From an interview with
Dr. T. Rhett Spencer
McLeod Radiation Oncology
Advancements in prostate cancer treatment offer patients significantly better options. Michael Walters of Fairmont, North Carolina, has benefitted from this first-hand. He became a prostate cancer survivor after only five treatments, compared to more than 25 treatments with conventional therapies.
Michael received care at the McLeod Center for Cancer Treatment and Research in Florence, South Carolina, using stereotactic body radiation therapy (SBRT). His urologist had been monitoring his PSA level for two and a half years, which is not uncommon with prostate cancer. Since the condition tends to grow slowly in older men, it is often monitored closely with physician visits one or two times each year.
A protein produced by both cancerous and non-cancerous tissue in the prostate, the PSA test measures the amount of prostate-specific antigen in the blood. A normal PSA level for men in their 60s is zero to 4.5. Michael’s PSA level was at 9. A biopsy detected cancer in two spots in his prostate, confirming the need for treatment.
Treatment of prostate cancer typically involves surgery or radiation. Michael was informed that his cancer could best be treated with radiation. After meeting with McLeod Radiation Oncologist Dr. T. Rhett Spencer, he learned he met the criteria for SBRT and would only need five treatments to eradicate the cancer.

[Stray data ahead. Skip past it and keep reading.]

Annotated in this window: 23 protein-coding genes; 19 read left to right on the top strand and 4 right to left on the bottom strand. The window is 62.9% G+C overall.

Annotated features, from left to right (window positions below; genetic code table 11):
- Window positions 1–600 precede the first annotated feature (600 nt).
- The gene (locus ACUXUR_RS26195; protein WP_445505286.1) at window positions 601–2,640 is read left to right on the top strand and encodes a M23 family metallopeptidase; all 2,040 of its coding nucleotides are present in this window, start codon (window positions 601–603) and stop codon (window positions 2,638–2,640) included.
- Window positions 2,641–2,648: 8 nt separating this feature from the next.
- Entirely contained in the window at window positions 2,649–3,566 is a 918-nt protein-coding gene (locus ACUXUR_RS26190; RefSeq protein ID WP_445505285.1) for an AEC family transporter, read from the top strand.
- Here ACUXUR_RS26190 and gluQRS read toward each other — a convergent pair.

“In conventional radiation treatment, we are able to precisely deliver the dose of radiation directly to the prostate, minimizing harm to the surrounding organs including the bladder, the rectum, the femoral heads and the small bowel. In addition, this therapy has been shown to be beneficial in reducing long-term side effects of prostate cancer,” says Dr. Spencer. “However, advancements in technology, treatment planning and imaging have led to new innovations in radiation treatment, such as extreme hypofractionated radiation therapy, or SBRT, for localized prostate cancer, which we offer at McLeod.”
SBRT involves delivering the radiation dose in larger, more powerful portions over fewer treatment visits. It also offers the same survival risk of toxicity as traditional radiation. Yet, the amount of time a patient needs to undergo treatment is considerably shorter – from 40 days with conventional treatment to 5 days with SBRT. This allows the patient to retain their quality of life.
SBRT is most suited for men with low to intermediate risk – meaning, the cancer has not spread to the lymph nodes or outside the prostate.
“There is no single treatment option that is better for all men,” says Dr. Spencer. “The most appropriate treatment for prostate cancer should be based on the man’s age, life expectancy, and other medical problems, as well as the stage and aggressive nature of the cancer.”
To learn more, speak with a radiation oncologist near you.